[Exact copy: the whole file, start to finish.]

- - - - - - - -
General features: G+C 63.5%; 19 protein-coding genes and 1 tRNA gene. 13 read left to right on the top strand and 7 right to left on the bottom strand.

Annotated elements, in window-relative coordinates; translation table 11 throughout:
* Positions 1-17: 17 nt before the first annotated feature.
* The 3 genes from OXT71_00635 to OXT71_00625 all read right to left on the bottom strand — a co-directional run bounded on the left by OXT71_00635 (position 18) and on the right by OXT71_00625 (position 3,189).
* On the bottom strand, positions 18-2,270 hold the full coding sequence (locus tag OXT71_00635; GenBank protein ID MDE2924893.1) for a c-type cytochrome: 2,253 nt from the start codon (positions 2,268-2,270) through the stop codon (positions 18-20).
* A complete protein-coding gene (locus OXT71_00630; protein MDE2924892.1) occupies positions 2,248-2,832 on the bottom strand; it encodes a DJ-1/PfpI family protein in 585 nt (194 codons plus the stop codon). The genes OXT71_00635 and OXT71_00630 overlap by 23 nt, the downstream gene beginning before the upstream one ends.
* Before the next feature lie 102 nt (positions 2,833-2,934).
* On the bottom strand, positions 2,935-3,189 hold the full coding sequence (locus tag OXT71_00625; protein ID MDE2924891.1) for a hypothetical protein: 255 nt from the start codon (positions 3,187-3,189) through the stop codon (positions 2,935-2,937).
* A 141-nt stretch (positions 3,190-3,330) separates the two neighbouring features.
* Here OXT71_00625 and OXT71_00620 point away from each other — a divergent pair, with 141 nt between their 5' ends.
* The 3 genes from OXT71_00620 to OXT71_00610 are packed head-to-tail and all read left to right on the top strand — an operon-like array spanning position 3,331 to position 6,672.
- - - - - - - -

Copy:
General features: G+C 63.5%; 19 protein-coding genes and 1 tRNA gene. 13 read left to right on the top strand and 7 right to left on the bottom strand.

Annotated elements, in window-relative coordinates; translation table 11 throughout:
* Positions 1-17: 17 nt before the first annotated feature.
* The 3 genes from OXT71_00635 to OXT71_00625 all read right to left on the bottom strand — a co-directional run bounded on the left by OXT71_00635 (position 18) and on the right by OXT71_00625 (position 3,189).
* On the bottom strand, positions 18-2,270 hold the full coding sequence (locus tag OXT71_00635; GenBank protein ID MDE2924893.1) for a c-type cytochrome: 2,253 nt from the start codon (positions 2,268-2,270) through the stop codon (positions 18-20).
* A complete protein-coding gene (locus OXT71_00630; protein MDE2924892.1) occupies positions 2,248-2,832 on the bottom strand; it encodes a DJ-1/PfpI family protein in 585 nt (194 codons plus the stop codon). The genes OXT71_00635 and OXT71_00630 overlap by 23 nt, the downstream gene beginning before the upstream one ends.
* Before the next feature lie 102 nt (positions 2,833-2,934).
* On the bottom strand, positions 2,935-3,189 hold the full coding sequence (locus tag OXT71_00625; protein ID MDE2924891.1) for a hypothetical protein: 255 nt from the start codon (positions 3,187-3,189) through the stop codon (positions 2,935-2,937).
* A 141-nt stretch (positions 3,190-3,330) separates the two neighbouring features.
* Here OXT71_00625 and OXT71_00620 point away from each other — a divergent pair, with 141 nt between their 5' ends.
* The 3 genes from OXT71_00620 to OXT71_00610 are packed head-to-tail and all read left to right on the top strand — an operon-like array spanning position 3,331 to position 6,672.